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-----Original Message-----
From: SWJanitor(--nospam--at) <SWJanitor(--nospam--at)>
To: seaoc(--nospam--at) <seaoc(--nospam--at)>
Date: Saturday, August 02, 1997 4:12 PM
Subject: Re: win95

>Good, I'm glad you resolved the problem without going into the registry.
>registry is one of the most delicate things on your computer.... I'm
>convinced it's a Communist Plot to take over America...
>James Barr
>Structural Engineer first,
>Software Development Manager second
>Intergraph Corporation.

Contrary to many, I believe that the registry is one of the untapped
resources that can teach you the key to working within Windows 95. It is
very true that one mistake can screw up your machine, but I with a little
caution and proper backup, you should be encouraged to take a trip through
the registry without fear.
In your post you mentioned that simply removing the program shortcut from
the start menu did not stop the program from running. Later you discovered
that the program launched from the Task Scheduler.
One area that you missed is that programs still get launched from the INI
files. 16 bit software especially, still runs the old 3.1 way. So don't
discount the Win.ini and System.ini files for information related to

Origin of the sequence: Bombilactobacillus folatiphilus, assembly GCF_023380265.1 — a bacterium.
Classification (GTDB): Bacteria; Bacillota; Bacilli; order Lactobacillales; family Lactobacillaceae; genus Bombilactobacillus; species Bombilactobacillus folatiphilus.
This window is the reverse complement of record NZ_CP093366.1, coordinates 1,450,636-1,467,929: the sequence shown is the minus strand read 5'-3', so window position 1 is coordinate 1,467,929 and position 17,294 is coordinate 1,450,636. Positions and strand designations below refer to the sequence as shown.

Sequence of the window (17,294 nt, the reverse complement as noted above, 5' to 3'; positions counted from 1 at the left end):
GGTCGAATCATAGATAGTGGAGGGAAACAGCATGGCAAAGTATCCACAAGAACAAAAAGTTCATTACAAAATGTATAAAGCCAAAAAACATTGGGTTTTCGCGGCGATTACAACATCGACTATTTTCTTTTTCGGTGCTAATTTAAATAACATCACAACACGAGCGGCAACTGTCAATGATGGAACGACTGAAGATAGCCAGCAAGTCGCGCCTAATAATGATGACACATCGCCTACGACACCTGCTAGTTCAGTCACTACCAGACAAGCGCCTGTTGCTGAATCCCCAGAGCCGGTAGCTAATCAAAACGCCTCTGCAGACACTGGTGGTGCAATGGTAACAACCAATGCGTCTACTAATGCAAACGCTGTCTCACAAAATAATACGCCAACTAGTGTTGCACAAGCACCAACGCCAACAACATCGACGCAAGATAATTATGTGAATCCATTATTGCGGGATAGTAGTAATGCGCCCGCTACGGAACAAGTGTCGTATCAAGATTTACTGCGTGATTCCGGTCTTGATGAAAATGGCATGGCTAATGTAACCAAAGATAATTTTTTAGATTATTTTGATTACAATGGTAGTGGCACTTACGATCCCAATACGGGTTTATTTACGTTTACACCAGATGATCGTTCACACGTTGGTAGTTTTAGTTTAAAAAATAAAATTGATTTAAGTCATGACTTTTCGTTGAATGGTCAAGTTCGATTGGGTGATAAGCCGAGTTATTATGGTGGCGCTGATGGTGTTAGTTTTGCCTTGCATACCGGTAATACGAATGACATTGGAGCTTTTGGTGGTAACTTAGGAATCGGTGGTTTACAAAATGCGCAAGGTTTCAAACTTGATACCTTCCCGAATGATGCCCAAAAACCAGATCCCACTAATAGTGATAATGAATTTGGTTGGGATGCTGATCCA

programs you are running.
For those of you corragious enough to try, there is one book that I picked
up at Crown Books. Unfortunately, I lent the book to a friend and don't
remember the exact title. I is something like "Exploring the power of the
Windows 95 Registry". It should not be hard to find since it is the only
book devoted to the Registry available. It is very informative and even
explains those endlessly long coded numbers - which are actually random
names chosen by a random generator which is available.
There are many ways to tweak out Windows and a little education in how the
registry works is a tremendous tool for learning how to get the most from
your system and how to recover when disaster strikes.  Many GPF errors, for
example occur because of duplicate lines in the registry or information that
remains in the registry from programs that had been removed. Some software
is not so clean when removing their programs - they may leave references to
files that no longer exist. Don't discount the registry as the perpetrator
for many of the General Protection Fault errors that lock up your system.
On the side, there is an excellent free-ware program available that will
search the registry for problems and then remove them. I found that it works
great, but if it removes the wrong thing, don't worry it creates an REG file
that when clicked on, automatically puts the commands back into the
registry. The program is called RegClean 4.1 ( REGCLEAN.EXE) and you should
be able to find it on the ZiffDavis or Microsoft Web sites - I suggest
searching FTP sites for it as well.
Therefore, rather than steer you away from the Registry, I recommend you
look through it and read some of the tips in different Computer magazines
(or on the Ziff-Davis web site) which will give you an understanding how it
all works.  If you are a one man office like mine, you can't afford to rely
upon outside computer consultants to come to the rescue, you need to know
how to do it yourself. Don't be afraid to learn - just use some common sense
and keep a backup in a safe place.

Dennis Wish PE